Film Review: The Other Dream Team
Photos courtesy of Arcade Films
The phrase “Dream Team” is something of an untouchable when it comes to sports. It belongs to one team, and any comparison pales in its shadow or provides heated debate. Take for instance this year’s USA basketball team at the London Olympics, where mild back and forth ensued over 2012 versus 1992; who would have been better? But in Lithuania, during the Barcelona Olympics there was another Dream Team, one filled with talent, yes, but which also carried the pride of a nation that was silenced under Soviet rule for over fifty years.
What was forgotten by many in America in the wake of Magic and Jordan is artistically told in Marius Markevicius’s “The Other Dream Team,” a documentary exposing the realities of members from the Lithuanian basketball team that struggled to get their own country onto the front of their uniform. It chronicles four members of the team, intermittently swapping personal interviews with historic archival footage, both from political movements and grainy NBA tapes.
These players, don’t kill yourself with pronunciations, are Jonas Valanciunas, Rimas Kurtinaitis, Sarunas Marciulonis, and maybe most recognizable, Arvydas Sabonis, formerly of the Portland Trailblazers. In a unique combination of heaviness and levity, they recount their similar lives surviving under fascist rule. Their country, like the other Baltic States, became a chess piece of Second World domination.Trapped by an Iron Curtain, Lithuania became subordinate to the USSR’s “red” spread.
Plagued by military infiltration and a socialist regime, the players recount their childhood of waiting in bread lines while other relatives served in Serbian internment camps. Like one of my favorite childhood books “Baseball Saved Us,” basketball did the same for the Lithuanians. Makeshift hoops and balls alleviated boredom and pain, and Marciulonis recounts building courts in his home alley with hand-placed stones and organic rims.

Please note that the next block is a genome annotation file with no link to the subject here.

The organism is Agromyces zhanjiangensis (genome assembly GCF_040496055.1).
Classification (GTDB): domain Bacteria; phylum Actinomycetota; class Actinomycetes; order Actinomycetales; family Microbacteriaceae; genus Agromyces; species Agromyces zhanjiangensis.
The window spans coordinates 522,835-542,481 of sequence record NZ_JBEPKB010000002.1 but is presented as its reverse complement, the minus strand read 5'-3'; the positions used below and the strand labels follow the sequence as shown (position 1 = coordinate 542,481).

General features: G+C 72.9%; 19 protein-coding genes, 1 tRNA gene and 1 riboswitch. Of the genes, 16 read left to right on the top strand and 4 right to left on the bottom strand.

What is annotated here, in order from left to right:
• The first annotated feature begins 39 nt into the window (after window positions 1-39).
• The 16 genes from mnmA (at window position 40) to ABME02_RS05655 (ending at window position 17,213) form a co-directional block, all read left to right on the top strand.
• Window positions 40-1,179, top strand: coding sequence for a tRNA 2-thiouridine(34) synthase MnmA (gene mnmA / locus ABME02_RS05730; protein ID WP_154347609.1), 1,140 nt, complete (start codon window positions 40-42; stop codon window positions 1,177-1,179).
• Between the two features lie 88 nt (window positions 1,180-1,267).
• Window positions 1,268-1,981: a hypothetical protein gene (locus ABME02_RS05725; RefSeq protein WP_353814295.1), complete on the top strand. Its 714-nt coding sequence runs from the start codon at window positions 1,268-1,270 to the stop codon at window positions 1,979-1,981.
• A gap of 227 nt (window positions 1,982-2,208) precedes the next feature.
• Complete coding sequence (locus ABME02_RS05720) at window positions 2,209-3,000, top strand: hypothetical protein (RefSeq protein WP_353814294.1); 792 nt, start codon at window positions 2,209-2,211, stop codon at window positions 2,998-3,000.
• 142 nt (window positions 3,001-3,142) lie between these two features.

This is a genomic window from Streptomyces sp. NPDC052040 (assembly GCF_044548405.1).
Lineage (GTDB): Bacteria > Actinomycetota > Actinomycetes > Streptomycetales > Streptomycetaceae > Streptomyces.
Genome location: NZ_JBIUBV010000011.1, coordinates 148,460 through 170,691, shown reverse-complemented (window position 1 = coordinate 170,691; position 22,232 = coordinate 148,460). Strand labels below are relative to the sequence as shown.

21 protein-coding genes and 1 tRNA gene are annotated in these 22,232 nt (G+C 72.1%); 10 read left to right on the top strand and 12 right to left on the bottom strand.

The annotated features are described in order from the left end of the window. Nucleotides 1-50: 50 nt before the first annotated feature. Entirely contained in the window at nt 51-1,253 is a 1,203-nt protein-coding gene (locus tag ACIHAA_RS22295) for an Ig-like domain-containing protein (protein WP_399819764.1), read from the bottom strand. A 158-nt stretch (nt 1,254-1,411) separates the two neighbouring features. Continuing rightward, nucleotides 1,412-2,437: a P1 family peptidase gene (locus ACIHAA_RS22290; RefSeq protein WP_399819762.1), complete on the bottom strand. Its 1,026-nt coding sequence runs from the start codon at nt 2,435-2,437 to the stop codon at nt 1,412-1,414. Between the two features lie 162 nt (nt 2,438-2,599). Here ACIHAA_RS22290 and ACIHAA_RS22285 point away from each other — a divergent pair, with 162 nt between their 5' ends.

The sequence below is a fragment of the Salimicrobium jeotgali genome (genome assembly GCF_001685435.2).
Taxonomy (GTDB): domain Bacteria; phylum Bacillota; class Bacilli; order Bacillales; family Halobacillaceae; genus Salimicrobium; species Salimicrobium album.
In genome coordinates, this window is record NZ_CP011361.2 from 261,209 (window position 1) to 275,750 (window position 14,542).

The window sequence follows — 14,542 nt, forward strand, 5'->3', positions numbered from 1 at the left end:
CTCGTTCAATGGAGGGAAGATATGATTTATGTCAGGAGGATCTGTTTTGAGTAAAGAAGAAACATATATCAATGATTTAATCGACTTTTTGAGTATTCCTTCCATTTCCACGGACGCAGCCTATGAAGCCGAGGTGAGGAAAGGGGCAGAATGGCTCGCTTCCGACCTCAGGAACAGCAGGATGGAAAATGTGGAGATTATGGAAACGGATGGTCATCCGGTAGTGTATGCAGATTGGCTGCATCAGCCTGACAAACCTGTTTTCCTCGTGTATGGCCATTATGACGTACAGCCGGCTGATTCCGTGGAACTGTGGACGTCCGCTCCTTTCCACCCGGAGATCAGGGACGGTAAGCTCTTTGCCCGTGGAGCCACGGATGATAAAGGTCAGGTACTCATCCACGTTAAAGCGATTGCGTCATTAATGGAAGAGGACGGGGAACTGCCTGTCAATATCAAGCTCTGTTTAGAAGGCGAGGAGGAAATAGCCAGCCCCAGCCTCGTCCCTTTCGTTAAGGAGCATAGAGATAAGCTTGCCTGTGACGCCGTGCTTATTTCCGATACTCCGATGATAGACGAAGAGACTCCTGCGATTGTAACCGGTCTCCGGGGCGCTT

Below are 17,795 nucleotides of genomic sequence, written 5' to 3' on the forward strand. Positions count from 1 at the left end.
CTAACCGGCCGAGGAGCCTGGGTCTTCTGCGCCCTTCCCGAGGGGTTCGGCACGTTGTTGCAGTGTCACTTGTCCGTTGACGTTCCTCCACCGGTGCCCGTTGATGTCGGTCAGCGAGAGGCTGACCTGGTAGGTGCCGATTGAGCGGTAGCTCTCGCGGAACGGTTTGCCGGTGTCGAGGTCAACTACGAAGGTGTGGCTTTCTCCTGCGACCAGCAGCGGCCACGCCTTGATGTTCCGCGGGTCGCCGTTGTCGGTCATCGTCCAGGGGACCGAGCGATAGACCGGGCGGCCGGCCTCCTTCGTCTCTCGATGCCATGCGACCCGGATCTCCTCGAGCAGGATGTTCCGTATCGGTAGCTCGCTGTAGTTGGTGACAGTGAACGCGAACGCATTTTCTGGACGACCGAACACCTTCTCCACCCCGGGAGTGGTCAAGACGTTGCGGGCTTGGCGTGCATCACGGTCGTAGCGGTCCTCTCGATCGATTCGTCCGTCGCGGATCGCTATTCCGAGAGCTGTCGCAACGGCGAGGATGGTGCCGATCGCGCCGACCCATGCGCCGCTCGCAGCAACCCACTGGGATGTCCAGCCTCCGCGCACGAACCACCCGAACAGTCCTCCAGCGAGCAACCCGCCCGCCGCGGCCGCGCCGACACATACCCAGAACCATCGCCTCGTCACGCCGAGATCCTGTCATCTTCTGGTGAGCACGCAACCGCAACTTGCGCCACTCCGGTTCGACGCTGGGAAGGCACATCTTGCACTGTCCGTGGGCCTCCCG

They all grew to become premier players, the early height of their accomplishment coming with gold in the 1988 Seoul Olympics in which the USSR defeated a calm-before-the storm USA basketball team. The irony was that it was these four Lithuanians who filled four of the five starting roster spots. The director, in a Q and A afterward, admitted he got angry responses in his high school hallway after he rejoiced over the win. For him, this wasn’t a Soviet, Communist victory, it was a Lithuanian one. Sharing fame with a Russian stigma, the Lithuanian players looked to break free and emerge into the NBA, and most importantly, the United States.
It’s here where Markevicius injects some elemental humor into the fray of oppression and poverty stories. Coming to America for these guys was a culture shock like no other. The four thought walking into a grocery store and buying whichever product they desired was a gift from God. It was also a chance to help their families back home. They would purchase the latest technologies, hop on the plane, and resell them for three times as much back home. Jonas Valanciunis was the best scalper they joked.
But we all love a comeback story or some form of redemption that never plays out better than in sports, especially when it’s a true story. We saw it earlier this year in Undefeated and on a more personal level in Knuckleball!, and here again we witness poetic justice on the hardwood four years later in Barcelona, where Lithuania, along with several other countries, waved its own flag proudly as they marched around the Olympic Stadium. However, after gaining independence, Lithuania became an economic burden. Enter The Grateful Dead.
The rock band, inspired by the team’s stories, financially backed the Lithuania national team, making them promise to wear their tailor-made tie-dye outfits. The American Dream Team handled them with ease in the semifinals, but the game that mattered most was for the bronze, a matchup between Lithuania and the former USSR. This didn’t have “Miracle on Ice” dimensions, but pride was on the line, this time in hands better than untested college kids.
Lithuania’s eventual medal victory, as Sabonis states, was like winning an NBA championship five times over. The 1988 team earned gold, but this bronze had their soul. For Lithuania, it was a cathartic dismissal of a totalitarian past.
Also within this narrative is a back-story of a young Lithuanian looking to make the 2011 NBA Draft. It is unnecessary, but attempts to provide a small dose of the basketball future bred from this inspirational Dream Team. The film in this case is another point of pride, a rekindling of Lithuanian history in which basketball can transcend politics and war and revitalize a nation, and maybe even tie-dye.
Starting today in New York at the Landmark Sunshine Theater in Manhattan